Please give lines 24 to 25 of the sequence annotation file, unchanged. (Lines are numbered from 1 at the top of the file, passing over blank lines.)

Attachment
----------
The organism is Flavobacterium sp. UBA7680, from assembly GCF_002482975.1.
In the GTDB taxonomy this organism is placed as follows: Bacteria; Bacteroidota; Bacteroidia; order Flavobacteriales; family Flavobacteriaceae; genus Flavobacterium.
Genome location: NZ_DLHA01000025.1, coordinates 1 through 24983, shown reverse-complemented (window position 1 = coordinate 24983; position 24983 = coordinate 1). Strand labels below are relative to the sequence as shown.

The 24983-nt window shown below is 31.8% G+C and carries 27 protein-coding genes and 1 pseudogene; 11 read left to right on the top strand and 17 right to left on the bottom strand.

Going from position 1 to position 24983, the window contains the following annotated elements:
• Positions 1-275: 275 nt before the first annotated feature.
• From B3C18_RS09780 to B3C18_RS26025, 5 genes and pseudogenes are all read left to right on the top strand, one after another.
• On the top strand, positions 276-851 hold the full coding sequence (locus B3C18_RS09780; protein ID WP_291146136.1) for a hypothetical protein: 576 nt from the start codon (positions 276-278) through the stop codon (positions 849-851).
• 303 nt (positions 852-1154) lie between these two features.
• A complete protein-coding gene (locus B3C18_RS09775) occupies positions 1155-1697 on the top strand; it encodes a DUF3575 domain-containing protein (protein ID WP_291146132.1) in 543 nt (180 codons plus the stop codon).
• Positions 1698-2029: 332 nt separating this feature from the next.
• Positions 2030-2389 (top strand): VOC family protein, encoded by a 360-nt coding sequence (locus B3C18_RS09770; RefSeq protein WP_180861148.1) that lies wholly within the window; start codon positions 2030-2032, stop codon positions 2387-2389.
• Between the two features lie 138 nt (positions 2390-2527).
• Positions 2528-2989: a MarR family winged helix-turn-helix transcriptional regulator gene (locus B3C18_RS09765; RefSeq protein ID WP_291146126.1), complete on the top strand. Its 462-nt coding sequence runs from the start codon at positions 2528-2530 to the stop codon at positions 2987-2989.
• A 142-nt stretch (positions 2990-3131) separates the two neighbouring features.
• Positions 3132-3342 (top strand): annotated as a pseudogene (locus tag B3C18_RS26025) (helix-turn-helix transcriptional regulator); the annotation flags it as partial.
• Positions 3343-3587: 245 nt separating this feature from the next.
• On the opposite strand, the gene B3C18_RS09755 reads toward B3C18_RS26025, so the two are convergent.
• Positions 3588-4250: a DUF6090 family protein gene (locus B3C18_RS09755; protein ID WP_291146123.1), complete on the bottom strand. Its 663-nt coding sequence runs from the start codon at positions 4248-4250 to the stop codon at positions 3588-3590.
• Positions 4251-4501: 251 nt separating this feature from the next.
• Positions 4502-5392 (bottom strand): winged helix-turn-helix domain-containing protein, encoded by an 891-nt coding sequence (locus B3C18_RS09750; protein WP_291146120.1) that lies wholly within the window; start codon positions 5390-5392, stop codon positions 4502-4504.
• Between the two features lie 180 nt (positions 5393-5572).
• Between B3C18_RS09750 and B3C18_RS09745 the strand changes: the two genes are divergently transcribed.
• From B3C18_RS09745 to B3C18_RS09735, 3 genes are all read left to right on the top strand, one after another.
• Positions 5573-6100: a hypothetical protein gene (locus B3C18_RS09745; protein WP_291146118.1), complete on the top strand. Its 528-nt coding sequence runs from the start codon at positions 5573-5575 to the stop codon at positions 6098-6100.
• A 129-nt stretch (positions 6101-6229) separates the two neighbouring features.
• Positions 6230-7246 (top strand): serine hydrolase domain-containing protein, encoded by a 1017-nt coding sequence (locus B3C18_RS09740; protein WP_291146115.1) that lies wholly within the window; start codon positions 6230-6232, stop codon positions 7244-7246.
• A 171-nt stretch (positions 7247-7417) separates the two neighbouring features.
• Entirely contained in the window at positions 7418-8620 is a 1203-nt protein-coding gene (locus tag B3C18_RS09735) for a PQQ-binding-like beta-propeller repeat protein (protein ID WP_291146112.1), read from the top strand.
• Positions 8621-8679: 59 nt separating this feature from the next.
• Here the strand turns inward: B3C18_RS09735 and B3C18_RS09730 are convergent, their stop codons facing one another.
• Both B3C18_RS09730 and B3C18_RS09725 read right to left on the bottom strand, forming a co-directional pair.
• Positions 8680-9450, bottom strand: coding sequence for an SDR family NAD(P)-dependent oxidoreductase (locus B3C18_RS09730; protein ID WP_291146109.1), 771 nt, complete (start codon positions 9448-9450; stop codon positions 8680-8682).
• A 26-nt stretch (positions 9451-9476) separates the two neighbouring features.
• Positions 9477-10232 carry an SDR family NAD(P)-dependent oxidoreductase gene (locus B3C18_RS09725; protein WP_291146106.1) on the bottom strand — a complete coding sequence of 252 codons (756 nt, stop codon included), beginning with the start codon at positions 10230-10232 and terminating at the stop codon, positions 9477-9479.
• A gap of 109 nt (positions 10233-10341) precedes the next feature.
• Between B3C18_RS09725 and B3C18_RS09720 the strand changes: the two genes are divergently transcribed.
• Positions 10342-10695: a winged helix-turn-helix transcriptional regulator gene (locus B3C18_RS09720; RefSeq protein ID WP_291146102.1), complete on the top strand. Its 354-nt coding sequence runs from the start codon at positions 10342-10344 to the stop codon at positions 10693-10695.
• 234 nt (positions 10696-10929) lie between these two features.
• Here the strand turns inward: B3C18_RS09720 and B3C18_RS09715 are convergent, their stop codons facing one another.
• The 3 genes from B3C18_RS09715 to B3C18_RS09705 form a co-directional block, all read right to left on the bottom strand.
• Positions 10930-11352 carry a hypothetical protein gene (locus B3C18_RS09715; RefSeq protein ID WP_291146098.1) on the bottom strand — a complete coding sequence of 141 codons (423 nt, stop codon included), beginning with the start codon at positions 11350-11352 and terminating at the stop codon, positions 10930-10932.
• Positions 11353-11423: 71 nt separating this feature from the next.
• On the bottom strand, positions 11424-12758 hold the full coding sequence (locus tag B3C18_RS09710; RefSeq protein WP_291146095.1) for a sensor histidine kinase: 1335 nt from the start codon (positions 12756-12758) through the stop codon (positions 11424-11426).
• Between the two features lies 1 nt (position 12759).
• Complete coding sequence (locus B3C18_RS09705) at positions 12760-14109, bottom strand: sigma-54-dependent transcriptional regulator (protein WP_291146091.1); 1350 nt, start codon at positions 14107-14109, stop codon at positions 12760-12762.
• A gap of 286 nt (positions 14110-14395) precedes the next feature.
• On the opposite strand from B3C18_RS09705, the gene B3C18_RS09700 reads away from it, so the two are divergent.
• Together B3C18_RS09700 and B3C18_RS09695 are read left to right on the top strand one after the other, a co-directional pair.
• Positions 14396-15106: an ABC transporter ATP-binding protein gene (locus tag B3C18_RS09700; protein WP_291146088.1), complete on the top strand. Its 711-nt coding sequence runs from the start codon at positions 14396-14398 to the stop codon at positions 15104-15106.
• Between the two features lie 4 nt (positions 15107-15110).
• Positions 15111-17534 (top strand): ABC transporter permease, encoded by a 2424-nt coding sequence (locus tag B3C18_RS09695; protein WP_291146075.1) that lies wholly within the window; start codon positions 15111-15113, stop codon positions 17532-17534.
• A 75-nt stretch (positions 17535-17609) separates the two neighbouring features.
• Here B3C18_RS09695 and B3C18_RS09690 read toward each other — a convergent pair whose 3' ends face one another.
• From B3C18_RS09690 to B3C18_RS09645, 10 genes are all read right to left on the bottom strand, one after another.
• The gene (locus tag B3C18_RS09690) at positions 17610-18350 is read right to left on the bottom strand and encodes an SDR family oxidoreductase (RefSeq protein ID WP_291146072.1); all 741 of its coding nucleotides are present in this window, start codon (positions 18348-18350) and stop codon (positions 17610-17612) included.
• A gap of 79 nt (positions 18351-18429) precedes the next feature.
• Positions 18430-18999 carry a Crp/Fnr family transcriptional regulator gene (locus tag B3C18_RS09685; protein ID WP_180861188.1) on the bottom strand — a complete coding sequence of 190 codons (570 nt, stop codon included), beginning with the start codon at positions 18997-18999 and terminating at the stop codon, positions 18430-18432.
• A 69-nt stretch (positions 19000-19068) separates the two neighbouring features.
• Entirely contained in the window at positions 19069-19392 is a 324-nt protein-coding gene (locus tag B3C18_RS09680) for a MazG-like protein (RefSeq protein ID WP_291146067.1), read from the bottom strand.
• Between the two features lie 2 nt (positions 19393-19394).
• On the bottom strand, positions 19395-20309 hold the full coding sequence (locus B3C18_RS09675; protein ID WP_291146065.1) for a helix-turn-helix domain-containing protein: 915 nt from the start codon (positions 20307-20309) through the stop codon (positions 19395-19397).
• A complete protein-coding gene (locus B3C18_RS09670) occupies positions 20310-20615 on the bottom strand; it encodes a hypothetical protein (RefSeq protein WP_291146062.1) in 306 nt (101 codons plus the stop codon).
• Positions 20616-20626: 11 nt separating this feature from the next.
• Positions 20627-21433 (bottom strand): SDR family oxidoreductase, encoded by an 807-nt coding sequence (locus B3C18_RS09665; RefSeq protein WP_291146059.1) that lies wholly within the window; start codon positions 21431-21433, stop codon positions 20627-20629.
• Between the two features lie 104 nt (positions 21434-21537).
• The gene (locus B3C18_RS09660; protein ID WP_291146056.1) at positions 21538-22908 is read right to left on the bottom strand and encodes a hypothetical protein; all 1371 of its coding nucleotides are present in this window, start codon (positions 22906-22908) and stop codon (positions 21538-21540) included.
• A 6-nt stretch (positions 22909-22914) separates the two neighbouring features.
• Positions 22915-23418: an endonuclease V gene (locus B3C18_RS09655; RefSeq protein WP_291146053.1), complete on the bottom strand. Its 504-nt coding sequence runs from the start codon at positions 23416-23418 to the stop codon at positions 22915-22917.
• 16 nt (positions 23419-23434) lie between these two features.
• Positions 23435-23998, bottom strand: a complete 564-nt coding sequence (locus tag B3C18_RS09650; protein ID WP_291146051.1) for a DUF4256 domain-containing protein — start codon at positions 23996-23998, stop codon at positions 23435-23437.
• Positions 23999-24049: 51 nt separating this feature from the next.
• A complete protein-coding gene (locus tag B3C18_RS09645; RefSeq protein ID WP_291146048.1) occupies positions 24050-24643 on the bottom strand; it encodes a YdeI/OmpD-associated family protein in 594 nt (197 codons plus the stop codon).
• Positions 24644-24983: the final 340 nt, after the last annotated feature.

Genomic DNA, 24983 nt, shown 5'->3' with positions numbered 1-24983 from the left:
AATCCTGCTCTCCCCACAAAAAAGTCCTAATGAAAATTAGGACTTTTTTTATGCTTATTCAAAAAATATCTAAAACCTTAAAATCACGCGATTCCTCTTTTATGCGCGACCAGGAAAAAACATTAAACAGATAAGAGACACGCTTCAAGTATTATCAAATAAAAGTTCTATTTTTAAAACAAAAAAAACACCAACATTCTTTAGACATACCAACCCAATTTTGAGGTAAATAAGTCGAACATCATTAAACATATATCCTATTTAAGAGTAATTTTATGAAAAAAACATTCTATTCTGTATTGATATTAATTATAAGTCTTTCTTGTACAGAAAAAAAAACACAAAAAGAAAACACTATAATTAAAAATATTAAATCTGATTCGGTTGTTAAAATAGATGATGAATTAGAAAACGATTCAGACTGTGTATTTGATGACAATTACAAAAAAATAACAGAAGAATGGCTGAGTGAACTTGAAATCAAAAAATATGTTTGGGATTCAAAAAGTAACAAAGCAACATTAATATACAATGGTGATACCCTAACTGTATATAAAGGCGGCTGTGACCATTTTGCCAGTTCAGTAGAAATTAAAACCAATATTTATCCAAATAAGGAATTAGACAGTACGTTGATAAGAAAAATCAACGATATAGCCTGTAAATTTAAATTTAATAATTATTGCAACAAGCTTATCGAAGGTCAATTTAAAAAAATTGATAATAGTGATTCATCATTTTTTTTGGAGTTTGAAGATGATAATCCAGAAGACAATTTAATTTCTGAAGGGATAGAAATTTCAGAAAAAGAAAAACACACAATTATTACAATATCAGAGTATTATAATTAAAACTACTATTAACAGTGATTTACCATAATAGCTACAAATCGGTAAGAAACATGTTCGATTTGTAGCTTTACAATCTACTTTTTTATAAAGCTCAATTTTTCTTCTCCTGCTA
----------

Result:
• From B3C18_RS09745 to B3C18_RS09735, 3 genes are all read left to right on the top strand, one after another.
• Positions 5573-6100: a hypothetical protein gene (locus B3C18_RS09745; protein WP_291146118.1), complete on the top strand. Its 528-nt coding sequence runs from the start codon at positions 5573-5575 to the stop codon at positions 6098-6100.